8. Lutz Kilian, 2008. "Exogenous Oil Supply Shocks: How Big Are They and How Much Do They Matter for the U.S. Economy?," The Review of Economics and Statistics, MIT Press, vol. 90(2), pages 216-240, May.
  9. David K. Backus & Mario J. Crucini, 1998. "Oil Prices and the Terms of Trade," NBER Working Papers 6697, National Bureau of Economic Research, Inc.
  10. Lutz Kilian, 2008. "A Comparison of the Effects of Exogenous Oil Supply Shocks on Output and Inflation in the G7 Countries," Journal of the European Economic Association, MIT Press, vol. 6(1), pages 78-121, 03.
  11. Clarida, Richard & Gali, Jordi & Gertler, Mark, 2002. "A simple framework for international monetary policy analysis," Journal of Monetary Economics, Elsevier, vol. 49(5), pages 879-904, July.
  12. Hooker, Mark A., 1996. "What happened to the oil price-macroeconomy relationship?," Journal of Monetary Economics, Elsevier, vol. 38(2), pages 195-213, October.
  13. Robert Barsky & Lutz Kilian, 2004. "Oil and the Macroeconomy Since the 1970s," NBER Working Papers 10855, National Bureau of Economic Research, Inc.
  14. Blanchard, Olivier J & Galí, Jordi, 2008. "The Macroeconomic Effects of Oil Shocks: Why are the 2000s so Different from the 1970s?," CEPR Discussion Papers 6631, C.E.P.R. Discussion Papers.
  15. Rotemberg, Julio J & Woodford, Michael, 1996. "Imperfect Competition and the Effects of Energy Price Increases on Economic Activity," Journal of Money, Credit and Banking, Blackwell Publishing, vol. 28(4), pages 550-77, November.
  16. Hamilton, James D., 1996. "This is what happened to the oil price-macroeconomy relationship," Journal of Monetary Economics, Elsevier, vol. 38(2), pages 215-220, October.
  17. Ben S. Bernanke & Mark Gertler & Mark Watson, 1997. "Systematic Monetary Policy and the Effects of Oil Price Shocks," Brookings Papers on Economic Activity, Economic Studies Program, The Brookings Institution, vol. 28(1), pages 91-157.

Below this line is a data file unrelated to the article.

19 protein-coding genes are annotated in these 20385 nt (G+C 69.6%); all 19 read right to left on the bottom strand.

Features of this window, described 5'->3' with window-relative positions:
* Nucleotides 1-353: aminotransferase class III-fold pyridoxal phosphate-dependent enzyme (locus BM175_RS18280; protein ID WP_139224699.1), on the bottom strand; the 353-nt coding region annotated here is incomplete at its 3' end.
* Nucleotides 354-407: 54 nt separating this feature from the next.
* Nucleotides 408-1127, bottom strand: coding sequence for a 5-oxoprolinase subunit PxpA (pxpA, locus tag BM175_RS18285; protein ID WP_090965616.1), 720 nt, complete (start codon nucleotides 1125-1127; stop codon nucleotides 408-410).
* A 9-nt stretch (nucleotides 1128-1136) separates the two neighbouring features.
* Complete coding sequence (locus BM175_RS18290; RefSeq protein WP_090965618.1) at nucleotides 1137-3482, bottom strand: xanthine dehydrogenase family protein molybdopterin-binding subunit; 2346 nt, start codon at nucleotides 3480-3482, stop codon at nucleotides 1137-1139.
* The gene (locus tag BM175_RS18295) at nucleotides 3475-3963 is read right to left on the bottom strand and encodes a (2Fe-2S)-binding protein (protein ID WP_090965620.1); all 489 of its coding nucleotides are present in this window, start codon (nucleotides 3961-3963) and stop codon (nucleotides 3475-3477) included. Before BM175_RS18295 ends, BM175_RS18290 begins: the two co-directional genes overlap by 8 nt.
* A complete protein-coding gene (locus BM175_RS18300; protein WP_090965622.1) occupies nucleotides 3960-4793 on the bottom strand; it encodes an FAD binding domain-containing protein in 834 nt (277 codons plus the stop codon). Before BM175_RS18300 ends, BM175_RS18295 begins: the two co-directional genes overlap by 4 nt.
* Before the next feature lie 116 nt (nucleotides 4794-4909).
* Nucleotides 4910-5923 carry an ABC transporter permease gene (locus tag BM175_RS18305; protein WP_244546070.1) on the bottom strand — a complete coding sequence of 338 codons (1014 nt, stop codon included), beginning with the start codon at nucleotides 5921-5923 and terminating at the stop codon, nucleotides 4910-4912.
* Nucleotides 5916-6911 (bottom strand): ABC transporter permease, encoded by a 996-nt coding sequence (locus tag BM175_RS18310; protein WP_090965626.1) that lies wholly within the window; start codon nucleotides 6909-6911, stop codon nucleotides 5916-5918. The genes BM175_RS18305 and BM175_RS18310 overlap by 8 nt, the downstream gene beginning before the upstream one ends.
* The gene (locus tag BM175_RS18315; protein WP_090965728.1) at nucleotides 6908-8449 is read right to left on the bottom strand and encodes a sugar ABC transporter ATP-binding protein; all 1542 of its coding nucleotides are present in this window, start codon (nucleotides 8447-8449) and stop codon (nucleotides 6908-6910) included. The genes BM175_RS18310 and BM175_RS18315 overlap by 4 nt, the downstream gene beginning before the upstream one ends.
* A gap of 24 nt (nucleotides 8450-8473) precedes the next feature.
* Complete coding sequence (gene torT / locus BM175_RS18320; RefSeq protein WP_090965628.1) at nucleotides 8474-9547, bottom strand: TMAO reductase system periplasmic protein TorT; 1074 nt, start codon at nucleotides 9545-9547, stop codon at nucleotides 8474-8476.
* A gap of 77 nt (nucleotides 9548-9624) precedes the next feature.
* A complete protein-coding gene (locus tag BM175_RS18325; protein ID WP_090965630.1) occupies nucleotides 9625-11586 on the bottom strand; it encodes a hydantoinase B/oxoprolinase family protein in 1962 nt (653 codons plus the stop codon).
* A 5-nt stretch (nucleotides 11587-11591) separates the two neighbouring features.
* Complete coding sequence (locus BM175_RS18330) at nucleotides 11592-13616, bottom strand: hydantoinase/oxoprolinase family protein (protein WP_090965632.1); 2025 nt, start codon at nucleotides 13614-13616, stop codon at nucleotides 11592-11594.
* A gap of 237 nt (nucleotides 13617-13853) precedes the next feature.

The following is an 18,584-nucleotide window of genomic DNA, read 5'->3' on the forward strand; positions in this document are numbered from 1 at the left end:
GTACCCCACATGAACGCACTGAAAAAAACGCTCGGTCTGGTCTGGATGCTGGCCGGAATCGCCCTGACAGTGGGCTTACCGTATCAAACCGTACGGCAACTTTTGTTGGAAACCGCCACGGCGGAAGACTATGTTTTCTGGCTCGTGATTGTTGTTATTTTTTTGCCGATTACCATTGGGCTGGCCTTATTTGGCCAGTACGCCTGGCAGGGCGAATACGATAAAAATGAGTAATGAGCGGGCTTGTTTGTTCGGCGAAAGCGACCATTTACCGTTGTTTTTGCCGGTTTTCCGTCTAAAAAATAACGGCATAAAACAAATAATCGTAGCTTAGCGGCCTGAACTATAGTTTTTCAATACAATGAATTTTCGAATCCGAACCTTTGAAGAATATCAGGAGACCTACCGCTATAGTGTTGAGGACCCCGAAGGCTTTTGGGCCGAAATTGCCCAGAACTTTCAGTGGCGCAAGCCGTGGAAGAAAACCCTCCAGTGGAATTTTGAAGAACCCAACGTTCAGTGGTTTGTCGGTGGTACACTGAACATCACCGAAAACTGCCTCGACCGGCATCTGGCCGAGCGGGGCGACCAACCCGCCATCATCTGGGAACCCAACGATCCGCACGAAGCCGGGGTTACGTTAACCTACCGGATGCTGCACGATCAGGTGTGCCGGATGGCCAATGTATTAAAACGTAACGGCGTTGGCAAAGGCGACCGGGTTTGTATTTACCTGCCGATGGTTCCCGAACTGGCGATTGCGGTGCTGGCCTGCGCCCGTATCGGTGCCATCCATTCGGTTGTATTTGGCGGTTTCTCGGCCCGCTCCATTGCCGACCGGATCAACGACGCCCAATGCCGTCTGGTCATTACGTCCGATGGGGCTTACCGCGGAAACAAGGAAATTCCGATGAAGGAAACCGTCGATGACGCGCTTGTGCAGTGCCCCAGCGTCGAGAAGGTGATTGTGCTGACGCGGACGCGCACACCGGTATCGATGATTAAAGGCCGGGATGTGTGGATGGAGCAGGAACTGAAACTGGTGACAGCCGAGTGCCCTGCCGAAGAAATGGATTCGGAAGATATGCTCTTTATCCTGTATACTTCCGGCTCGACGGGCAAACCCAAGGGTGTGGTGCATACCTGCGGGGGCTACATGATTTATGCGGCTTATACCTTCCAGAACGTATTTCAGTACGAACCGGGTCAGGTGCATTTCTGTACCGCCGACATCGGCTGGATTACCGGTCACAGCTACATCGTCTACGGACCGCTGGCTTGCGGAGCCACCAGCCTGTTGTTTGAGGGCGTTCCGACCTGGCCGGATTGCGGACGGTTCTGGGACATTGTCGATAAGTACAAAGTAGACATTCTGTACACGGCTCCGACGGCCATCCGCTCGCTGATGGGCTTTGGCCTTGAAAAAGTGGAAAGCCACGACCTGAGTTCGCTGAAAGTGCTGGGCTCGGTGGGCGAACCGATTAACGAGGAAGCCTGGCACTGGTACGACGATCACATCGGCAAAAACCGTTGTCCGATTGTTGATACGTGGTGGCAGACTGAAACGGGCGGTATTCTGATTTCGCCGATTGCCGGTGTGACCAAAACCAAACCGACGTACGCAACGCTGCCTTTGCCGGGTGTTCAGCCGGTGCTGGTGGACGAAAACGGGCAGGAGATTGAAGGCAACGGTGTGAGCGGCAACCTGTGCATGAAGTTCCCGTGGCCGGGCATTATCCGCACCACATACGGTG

18. Finn, Mary G, 2000. "Perfect Competition and the Effects of Energy Price Increases on Economic Activity," Journal of Money, Credit and Banking, Blackwell Publishing, vol. 32(3), pages 400-416, August.
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Citations

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Cited by:
  1. Deren Unalmis & Ibrahim Unalmis & Derya Filiz Unsal, 2010. "On the Sources of Oil Price Fluctuations (Petrol Fiyatlarindaki Dalgalanmalarin Kaynaklari)," Working Papers 1005, Research and Monetary Policy Department, Central Bank of the Republic of Turkey.
  2. Deren Unalmis & Ibrahim Unalmis & Derya Filiz Unsal, 2008. "Oil Price Shocks, Macroeconomic Stability and Welfare in a Small Open Economy," Working Papers 0802, Research and Monetary Policy Department, Central Bank of the Republic of Turkey.
  3. Vipin Arora & Pedro Gomis-Porqueras, 2011. "Oil Price Dynamics in a Real Business Cycle Model," CAMA Working Papers 2011-17, Centre for Applied Macroeconomic Analysis, Crawford School of Public Policy, The Australian National University.
  4. Deren Unalmis & Ibrahim Unalmis & D. Filiz Unsal, 2009. "On the Sources of Oil Price Fluctuations," IMF Working Papers 09/285, International Monetary Fund.